Ninfee rosa (1897 - 1899) by Claude MonetLa Galleria Nazionale
Navigate across the iconic impressionist painting and discover its incredible details
"My only merit lies in having painted directly in front of nature, seeking to render my impressions of the most fleeting effects and I still very much regret having caused the naming of a group whose majority had nothing impressionist about it."
Here, Claude Monet is referring to his work "Impression, Sunrise," painted at Le Havre in 1872 and exhibited in 1874 at the famous exhibition of the Impressionists at the studio of the photographer Nadar.
On that occasion, the poet Stéphane Mallarmé wrote, "Claude Monet loves water and it is his special gift to portray its mobility and transparency, be it sea or river, gray and monotonous, or colored by the sky."
Indeed, of all the themes in his paintings, this would be the most enduring, right up to his very last series, which was dedicated to the water lilies growing on the pond in his garden at Giverny. An early example can be seen at the Galleria Nazionale d'Arte Moderna (National Gallery of Modern Art) in Rome. It would seem that the initial idea for this garden, which today is one of the most famous in the world, came to him during his journey to Bordighera with Pierre Auguste Renoir in 1883, and again the following year.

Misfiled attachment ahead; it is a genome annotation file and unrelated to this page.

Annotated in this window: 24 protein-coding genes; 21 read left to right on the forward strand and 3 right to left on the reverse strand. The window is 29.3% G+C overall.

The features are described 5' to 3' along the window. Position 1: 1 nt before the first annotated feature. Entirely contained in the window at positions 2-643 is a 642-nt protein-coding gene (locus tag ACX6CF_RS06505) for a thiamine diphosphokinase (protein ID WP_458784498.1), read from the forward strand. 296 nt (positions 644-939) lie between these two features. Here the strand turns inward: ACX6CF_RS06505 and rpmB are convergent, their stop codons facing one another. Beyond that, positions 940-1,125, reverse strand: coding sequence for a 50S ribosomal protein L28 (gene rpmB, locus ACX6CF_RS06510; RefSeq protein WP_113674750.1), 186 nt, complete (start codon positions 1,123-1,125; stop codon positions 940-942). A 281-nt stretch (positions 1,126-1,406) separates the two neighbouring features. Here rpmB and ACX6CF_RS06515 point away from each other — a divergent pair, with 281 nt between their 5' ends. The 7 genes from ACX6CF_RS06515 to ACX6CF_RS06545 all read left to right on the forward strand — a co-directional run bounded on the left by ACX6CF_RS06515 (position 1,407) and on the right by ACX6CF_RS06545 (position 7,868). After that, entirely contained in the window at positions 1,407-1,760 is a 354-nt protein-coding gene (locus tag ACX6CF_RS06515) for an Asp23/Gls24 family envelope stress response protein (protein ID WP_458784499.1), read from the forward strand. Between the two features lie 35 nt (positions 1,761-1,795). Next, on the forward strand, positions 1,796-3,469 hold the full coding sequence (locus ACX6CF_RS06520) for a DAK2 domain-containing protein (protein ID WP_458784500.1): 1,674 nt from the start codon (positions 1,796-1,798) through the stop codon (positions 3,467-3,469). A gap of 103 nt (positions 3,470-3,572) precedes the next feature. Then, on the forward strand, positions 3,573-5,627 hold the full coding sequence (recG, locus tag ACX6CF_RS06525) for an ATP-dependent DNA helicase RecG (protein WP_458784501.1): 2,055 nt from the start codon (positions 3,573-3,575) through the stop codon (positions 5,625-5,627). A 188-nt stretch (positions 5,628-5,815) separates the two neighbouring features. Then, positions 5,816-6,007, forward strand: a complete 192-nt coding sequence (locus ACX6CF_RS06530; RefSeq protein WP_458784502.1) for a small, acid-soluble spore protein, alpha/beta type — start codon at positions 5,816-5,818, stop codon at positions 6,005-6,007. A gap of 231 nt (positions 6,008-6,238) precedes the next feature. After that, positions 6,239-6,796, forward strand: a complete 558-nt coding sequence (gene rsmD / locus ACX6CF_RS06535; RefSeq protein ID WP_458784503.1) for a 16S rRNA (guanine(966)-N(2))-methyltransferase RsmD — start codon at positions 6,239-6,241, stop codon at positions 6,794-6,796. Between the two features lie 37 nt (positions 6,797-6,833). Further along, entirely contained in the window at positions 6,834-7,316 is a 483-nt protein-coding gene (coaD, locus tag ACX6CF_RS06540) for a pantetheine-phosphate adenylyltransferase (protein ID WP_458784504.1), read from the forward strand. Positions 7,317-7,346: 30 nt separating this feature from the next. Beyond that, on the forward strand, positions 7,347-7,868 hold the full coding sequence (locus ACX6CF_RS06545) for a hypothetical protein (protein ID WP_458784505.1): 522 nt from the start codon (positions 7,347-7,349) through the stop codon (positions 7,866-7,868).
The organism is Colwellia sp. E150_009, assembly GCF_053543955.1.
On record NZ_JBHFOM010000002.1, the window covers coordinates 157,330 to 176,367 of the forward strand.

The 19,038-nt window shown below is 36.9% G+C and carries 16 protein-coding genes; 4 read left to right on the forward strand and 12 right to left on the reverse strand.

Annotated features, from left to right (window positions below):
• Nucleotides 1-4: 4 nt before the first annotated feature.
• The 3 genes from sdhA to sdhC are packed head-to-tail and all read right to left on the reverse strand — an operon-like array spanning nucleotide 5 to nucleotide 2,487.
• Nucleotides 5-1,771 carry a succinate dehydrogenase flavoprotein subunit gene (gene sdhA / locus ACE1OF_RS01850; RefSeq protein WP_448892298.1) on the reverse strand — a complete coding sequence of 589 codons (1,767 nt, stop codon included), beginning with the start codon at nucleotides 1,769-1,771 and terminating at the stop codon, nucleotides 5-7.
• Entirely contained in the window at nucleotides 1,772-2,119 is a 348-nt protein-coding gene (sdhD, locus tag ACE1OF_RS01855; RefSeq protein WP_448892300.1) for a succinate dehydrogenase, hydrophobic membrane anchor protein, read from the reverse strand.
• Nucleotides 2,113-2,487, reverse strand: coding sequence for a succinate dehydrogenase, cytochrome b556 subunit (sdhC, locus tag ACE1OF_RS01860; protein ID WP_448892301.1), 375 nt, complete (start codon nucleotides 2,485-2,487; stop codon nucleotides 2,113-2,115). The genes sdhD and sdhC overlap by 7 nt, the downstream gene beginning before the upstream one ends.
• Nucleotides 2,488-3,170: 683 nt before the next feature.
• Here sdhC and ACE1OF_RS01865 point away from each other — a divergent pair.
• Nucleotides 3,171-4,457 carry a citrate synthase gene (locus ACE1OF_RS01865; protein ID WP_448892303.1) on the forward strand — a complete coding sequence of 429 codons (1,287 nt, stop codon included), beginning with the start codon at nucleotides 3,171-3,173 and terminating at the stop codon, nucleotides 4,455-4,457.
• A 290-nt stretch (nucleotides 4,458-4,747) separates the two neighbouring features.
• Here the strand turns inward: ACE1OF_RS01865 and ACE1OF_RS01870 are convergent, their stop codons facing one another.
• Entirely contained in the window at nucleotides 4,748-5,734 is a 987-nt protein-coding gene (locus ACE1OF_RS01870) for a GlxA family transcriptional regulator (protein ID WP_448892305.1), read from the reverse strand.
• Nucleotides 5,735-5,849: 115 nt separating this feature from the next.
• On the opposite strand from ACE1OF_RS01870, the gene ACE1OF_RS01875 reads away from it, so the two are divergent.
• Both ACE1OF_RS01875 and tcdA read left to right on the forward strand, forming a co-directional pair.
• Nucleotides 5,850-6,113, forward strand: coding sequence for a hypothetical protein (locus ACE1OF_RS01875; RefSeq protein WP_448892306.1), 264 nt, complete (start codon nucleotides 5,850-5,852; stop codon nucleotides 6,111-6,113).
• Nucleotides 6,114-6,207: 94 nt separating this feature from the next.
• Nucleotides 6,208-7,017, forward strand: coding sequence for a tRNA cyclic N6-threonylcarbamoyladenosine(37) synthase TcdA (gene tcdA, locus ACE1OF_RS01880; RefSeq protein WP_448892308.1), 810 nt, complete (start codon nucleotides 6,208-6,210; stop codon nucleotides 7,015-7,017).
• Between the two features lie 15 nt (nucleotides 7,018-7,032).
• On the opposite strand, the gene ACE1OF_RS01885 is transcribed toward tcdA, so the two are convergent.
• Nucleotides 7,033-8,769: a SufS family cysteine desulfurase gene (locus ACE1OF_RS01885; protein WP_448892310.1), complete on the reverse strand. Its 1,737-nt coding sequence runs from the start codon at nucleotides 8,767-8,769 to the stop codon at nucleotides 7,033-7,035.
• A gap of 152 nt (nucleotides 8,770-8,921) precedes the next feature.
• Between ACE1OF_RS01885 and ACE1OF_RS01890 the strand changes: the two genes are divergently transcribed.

The first series of 8 paintings of water lilies, which includes the one in the Galleria Nazionale, was a small-format test of a major project which would only be completed after his death, with the relocation of huge canvasses to the Orangerie. In 1914 Monet retrieved these "old attempts" from a storeroom, as shown in a photo which depicts him in the studio with this painting. The novelty lies in the absence of earth and sky: only light and color are reflected in the water.
"This will bring howls from the enemies of blue and pink because it is exactly that brilliance, that entrancing light that I am so particular about reproducing. Those who have not seen this country [Bordighera], or have not seen it properly, I am sure will shout about improbability even though I am certainly well below the tones: everything is iridescent, shimmering." C. Monet, 1883